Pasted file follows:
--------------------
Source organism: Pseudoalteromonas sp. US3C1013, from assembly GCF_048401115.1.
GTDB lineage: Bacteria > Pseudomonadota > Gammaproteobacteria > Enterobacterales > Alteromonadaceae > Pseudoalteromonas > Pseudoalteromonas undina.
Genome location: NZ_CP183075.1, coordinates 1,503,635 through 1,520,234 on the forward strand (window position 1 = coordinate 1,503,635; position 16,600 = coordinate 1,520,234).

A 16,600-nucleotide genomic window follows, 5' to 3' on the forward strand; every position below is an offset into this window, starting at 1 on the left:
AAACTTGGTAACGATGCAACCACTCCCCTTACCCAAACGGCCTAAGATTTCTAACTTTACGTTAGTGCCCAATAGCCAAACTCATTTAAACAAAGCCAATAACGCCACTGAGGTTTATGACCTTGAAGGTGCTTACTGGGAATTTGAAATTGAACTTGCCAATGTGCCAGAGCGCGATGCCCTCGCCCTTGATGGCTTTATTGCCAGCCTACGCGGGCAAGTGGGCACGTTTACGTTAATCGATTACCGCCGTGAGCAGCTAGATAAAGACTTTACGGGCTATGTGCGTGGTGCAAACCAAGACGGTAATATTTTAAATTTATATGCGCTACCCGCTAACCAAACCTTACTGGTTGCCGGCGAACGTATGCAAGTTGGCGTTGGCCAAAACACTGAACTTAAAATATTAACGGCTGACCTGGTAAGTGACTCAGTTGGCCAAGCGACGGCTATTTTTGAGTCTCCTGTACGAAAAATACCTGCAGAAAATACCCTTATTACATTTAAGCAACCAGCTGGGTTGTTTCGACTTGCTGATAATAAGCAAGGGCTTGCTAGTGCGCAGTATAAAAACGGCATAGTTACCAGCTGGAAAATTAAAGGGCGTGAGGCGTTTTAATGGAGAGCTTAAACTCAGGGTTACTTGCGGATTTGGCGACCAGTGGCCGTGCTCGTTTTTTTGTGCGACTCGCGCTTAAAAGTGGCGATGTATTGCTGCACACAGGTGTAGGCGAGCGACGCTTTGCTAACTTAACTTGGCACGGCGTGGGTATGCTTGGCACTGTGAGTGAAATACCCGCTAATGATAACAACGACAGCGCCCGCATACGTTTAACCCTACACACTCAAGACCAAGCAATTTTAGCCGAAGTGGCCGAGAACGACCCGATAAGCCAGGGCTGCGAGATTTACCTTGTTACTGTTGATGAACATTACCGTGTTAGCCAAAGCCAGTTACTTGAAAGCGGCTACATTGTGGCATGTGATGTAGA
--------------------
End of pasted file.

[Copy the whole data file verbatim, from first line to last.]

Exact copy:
Source organism: Pseudoalteromonas sp. US3C1013, from assembly GCF_048401115.1.
GTDB lineage: Bacteria > Pseudomonadota > Gammaproteobacteria > Enterobacterales > Alteromonadaceae > Pseudoalteromonas > Pseudoalteromonas undina.
Genome location: NZ_CP183075.1, coordinates 1,503,635 through 1,520,234 on the forward strand (window position 1 = coordinate 1,503,635; position 16,600 = coordinate 1,520,234).

A 16,600-nucleotide genomic window follows, 5' to 3' on the forward strand; every position below is an offset into this window, starting at 1 on the left:
AAACTTGGTAACGATGCAACCACTCCCCTTACCCAAACGGCCTAAGATTTCTAACTTTACGTTAGTGCCCAATAGCCAAACTCATTTAAACAAAGCCAATAACGCCACTGAGGTTTATGACCTTGAAGGTGCTTACTGGGAATTTGAAATTGAACTTGCCAATGTGCCAGAGCGCGATGCCCTCGCCCTTGATGGCTTTATTGCCAGCCTACGCGGGCAAGTGGGCACGTTTACGTTAATCGATTACCGCCGTGAGCAGCTAGATAAAGACTTTACGGGCTATGTGCGTGGTGCAAACCAAGACGGTAATATTTTAAATTTATATGCGCTACCCGCTAACCAAACCTTACTGGTTGCCGGCGAACGTATGCAAGTTGGCGTTGGCCAAAACACTGAACTTAAAATATTAACGGCTGACCTGGTAAGTGACTCAGTTGGCCAAGCGACGGCTATTTTTGAGTCTCCTGTACGAAAAATACCTGCAGAAAATACCCTTATTACATTTAAGCAACCAGCTGGGTTGTTTCGACTTGCTGATAATAAGCAAGGGCTTGCTAGTGCGCAGTATAAAAACGGCATAGTTACCAGCTGGAAAATTAAAGGGCGTGAGGCGTTTTAATGGAGAGCTTAAACTCAGGGTTACTTGCGGATTTGGCGACCAGTGGCCGTGCTCGTTTTTTTGTGCGACTCGCGCTTAAAAGTGGCGATGTATTGCTGCACACAGGTGTAGGCGAGCGACGCTTTGCTAACTTAACTTGGCACGGCGTGGGTATGCTTGGCACTGTGAGTGAAATACCCGCTAATGATAACAACGACAGCGCCCGCATACGTTTAACCCTACACACTCAAGACCAAGCAATTTTAGCCGAAGTGGCCGAGAACGACCCGATAAGCCAGGGCTGCGAGATTTACCTTGTTACTGTTGATGAACATTACCGTGTTAGCCAAAGCCAGTTACTTGAAAGCGGCTACATTGTGGCATGTGATGTAGA